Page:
The starting point for anyone wanting to grasp the realities faced by Jerusalem’s Palestinians
Palestinians comprise nearly half the population of Jerusalem and have built, and shaped, the city for centuries, yet their stories are rarely told.
The erased and all-too-often forgotten violent history of how West Jerusalem came to be
In Jerusalem as in the rest of the country, land is the locus of the struggle for control. Here we explore the status of land in Jerusalem and its environs.
Israel has used Jewish settlement as a pivotal strategy to control, disrupt, and radically transform the Jerusalem geopolitical landscape.
Jerusalem is known as an open, international, “city of peace.” For millions of Palestinians, however, it is a closed, virtually unreachable, city.
Israel's Separation Wall, called al-jidar by Palestinians, has drastically reshaped the geopolitical fabric of Jerusalem.
Most Palestinian Jerusalemites have a legal status that is unique in the world: Although they are indigenous, they are stateless.
Who represents Palestinians in Jerusalem?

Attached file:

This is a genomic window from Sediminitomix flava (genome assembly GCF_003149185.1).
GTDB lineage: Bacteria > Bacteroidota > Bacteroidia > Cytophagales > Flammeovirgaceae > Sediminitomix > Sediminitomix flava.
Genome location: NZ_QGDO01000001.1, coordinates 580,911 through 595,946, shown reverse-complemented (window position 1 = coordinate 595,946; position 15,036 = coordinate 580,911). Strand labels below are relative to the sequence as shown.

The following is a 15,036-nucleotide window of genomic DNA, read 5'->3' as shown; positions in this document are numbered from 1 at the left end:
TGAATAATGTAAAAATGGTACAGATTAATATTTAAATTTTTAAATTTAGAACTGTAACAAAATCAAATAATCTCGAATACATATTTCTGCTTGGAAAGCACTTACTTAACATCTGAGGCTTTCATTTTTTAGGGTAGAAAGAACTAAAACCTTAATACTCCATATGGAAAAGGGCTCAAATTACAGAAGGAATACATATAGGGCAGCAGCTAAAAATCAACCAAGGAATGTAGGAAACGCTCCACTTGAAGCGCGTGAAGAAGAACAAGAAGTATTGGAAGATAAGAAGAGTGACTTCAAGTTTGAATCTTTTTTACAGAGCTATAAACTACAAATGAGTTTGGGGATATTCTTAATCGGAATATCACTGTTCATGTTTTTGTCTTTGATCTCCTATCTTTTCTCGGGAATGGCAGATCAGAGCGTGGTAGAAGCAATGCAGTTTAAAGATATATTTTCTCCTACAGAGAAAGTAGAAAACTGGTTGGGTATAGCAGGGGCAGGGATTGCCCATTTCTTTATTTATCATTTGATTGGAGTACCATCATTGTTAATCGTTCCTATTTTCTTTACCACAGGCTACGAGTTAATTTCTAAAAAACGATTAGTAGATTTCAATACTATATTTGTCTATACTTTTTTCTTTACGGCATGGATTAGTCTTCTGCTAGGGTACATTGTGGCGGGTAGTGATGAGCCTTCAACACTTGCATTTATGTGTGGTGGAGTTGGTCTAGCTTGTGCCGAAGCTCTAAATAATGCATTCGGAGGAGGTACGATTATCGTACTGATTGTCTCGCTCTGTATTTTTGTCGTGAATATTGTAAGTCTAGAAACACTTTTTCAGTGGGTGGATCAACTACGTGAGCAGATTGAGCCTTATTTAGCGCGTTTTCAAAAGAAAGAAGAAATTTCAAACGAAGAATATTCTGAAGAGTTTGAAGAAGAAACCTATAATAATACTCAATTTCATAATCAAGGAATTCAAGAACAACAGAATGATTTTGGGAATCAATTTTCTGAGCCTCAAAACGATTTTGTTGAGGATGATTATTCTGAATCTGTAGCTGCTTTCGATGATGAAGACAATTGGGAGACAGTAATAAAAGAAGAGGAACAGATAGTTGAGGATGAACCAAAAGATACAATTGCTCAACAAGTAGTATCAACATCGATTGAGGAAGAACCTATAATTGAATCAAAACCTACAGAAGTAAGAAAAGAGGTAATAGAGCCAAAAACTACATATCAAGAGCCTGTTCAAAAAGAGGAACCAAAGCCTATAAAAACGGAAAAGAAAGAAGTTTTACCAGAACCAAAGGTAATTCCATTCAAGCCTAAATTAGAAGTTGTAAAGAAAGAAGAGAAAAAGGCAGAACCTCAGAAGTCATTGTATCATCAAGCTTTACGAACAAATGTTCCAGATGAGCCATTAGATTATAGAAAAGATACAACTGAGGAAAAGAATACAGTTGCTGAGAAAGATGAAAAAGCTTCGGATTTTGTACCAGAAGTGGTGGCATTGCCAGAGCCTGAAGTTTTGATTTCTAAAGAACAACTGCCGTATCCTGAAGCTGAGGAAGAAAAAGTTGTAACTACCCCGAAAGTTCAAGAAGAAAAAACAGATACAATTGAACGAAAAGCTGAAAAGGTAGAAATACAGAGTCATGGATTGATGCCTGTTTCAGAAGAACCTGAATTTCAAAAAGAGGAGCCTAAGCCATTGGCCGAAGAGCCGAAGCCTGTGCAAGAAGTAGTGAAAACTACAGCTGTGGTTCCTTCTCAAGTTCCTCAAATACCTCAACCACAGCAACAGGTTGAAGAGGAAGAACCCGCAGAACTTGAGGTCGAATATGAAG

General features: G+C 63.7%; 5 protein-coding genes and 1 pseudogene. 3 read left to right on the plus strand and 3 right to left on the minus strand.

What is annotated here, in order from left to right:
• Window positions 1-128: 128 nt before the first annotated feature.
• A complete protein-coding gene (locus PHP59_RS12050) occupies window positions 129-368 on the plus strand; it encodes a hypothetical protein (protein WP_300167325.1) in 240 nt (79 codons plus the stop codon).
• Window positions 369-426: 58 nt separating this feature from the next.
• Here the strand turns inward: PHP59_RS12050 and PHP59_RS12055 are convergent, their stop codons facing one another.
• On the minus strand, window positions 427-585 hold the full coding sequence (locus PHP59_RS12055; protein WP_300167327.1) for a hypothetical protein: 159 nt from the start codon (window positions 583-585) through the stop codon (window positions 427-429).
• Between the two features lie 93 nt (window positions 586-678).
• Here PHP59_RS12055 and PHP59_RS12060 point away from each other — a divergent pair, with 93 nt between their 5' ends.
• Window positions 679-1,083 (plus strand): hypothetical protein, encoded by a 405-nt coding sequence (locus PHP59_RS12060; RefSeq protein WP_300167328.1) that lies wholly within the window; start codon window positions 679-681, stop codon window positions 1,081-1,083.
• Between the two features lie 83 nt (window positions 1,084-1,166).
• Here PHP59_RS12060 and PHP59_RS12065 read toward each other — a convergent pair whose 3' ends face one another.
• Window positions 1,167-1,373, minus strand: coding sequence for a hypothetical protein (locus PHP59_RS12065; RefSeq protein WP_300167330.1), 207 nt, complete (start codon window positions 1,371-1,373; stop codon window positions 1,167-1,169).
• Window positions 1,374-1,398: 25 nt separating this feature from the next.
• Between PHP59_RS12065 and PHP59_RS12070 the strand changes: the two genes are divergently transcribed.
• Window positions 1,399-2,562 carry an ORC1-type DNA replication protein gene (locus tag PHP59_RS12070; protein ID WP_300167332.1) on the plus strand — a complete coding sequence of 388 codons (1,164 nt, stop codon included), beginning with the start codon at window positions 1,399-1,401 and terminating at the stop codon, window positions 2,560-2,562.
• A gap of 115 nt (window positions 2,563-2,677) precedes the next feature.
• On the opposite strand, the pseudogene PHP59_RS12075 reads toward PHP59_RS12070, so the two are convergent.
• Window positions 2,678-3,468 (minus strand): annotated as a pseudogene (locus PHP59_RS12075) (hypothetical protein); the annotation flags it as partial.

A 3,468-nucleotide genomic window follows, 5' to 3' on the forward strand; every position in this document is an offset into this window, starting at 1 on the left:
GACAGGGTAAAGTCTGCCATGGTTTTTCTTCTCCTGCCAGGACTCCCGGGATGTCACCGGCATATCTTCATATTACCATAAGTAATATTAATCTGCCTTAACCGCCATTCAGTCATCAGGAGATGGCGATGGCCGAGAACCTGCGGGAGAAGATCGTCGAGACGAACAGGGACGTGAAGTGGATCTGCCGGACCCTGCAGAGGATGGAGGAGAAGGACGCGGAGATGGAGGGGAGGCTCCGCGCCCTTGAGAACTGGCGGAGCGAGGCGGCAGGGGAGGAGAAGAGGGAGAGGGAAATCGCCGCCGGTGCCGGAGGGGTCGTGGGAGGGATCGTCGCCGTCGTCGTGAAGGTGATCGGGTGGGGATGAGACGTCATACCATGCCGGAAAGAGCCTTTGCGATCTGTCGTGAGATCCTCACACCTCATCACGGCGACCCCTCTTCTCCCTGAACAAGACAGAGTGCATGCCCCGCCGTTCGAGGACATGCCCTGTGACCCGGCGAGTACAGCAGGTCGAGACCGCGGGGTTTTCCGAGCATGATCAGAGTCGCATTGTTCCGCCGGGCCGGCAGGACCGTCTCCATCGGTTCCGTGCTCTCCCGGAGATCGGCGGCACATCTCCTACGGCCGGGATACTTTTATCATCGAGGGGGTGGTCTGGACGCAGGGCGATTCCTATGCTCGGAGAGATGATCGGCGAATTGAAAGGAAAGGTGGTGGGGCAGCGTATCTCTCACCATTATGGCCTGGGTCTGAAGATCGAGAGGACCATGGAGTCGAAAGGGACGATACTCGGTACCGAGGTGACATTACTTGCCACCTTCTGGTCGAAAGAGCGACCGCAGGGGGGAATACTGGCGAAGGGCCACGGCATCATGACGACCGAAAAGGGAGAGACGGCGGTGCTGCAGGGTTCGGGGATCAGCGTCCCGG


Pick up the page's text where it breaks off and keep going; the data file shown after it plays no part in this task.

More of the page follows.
A look back at Jerusalem’s rulers since ancient times and the city’s population based on more recent censuses
A quick visual overview of the demographic breakdown of Palestinians whom Israel counts as being resident inside the municipal boundaries of Jerusalem, based on Israeli data
The evolution of the legal status of Palestinians of Jerusalem, from the 19th century to today, with milestones of increasing precarity along the way
How the Separation Wall dismantles Palestinian Jerusalem
Who lived in the New City Palestinian neighborhood of Qatamon, which ceased to exist as such after 1948?
Milestone events in the evolution of Palestinian national and citizenship rights
What does it mean to have “no status” (i.e., to be stateless) after the state revokes one’s residency?
Palestinians who hold permanent-resident status must satisfy the state that Jerusalem is their “center of life” in order to continue enjoying that status. But how frequently?